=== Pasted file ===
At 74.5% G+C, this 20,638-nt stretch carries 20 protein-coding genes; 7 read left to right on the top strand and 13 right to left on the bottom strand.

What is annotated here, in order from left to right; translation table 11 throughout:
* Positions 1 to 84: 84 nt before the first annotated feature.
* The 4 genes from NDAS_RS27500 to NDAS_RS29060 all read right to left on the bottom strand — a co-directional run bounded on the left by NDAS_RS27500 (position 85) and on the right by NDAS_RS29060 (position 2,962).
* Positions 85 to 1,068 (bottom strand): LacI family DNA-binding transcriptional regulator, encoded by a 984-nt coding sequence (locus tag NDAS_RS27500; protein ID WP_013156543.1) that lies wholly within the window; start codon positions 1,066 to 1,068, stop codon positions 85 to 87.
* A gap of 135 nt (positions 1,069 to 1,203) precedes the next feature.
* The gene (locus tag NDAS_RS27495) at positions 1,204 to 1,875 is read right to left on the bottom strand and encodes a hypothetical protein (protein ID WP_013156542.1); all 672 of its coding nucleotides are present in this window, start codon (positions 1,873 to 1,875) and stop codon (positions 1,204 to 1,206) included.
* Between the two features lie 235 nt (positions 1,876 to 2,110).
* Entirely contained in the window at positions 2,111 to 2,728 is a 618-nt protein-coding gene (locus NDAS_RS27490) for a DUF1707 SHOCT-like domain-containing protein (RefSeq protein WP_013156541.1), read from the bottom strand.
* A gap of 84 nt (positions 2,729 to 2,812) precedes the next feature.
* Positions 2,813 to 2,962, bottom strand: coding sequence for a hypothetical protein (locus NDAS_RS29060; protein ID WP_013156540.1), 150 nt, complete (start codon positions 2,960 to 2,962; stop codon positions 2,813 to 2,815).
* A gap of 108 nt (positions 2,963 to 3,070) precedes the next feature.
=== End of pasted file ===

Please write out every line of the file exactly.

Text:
At 74.5% G+C, this 20,638-nt stretch carries 20 protein-coding genes; 7 read left to right on the top strand and 13 right to left on the bottom strand.

What is annotated here, in order from left to right; translation table 11 throughout:
* Positions 1 to 84: 84 nt before the first annotated feature.
* The 4 genes from NDAS_RS27500 to NDAS_RS29060 all read right to left on the bottom strand — a co-directional run bounded on the left by NDAS_RS27500 (position 85) and on the right by NDAS_RS29060 (position 2,962).
* Positions 85 to 1,068 (bottom strand): LacI family DNA-binding transcriptional regulator, encoded by a 984-nt coding sequence (locus tag NDAS_RS27500; protein ID WP_013156543.1) that lies wholly within the window; start codon positions 1,066 to 1,068, stop codon positions 85 to 87.
* A gap of 135 nt (positions 1,069 to 1,203) precedes the next feature.
* The gene (locus tag NDAS_RS27495) at positions 1,204 to 1,875 is read right to left on the bottom strand and encodes a hypothetical protein (protein ID WP_013156542.1); all 672 of its coding nucleotides are present in this window, start codon (positions 1,873 to 1,875) and stop codon (positions 1,204 to 1,206) included.
* Between the two features lie 235 nt (positions 1,876 to 2,110).
* Entirely contained in the window at positions 2,111 to 2,728 is a 618-nt protein-coding gene (locus NDAS_RS27490) for a DUF1707 SHOCT-like domain-containing protein (RefSeq protein WP_013156541.1), read from the bottom strand.
* A gap of 84 nt (positions 2,729 to 2,812) precedes the next feature.
* Positions 2,813 to 2,962, bottom strand: coding sequence for a hypothetical protein (locus NDAS_RS29060; protein ID WP_013156540.1), 150 nt, complete (start codon positions 2,960 to 2,962; stop codon positions 2,813 to 2,815).
* A gap of 108 nt (positions 2,963 to 3,070) precedes the next feature.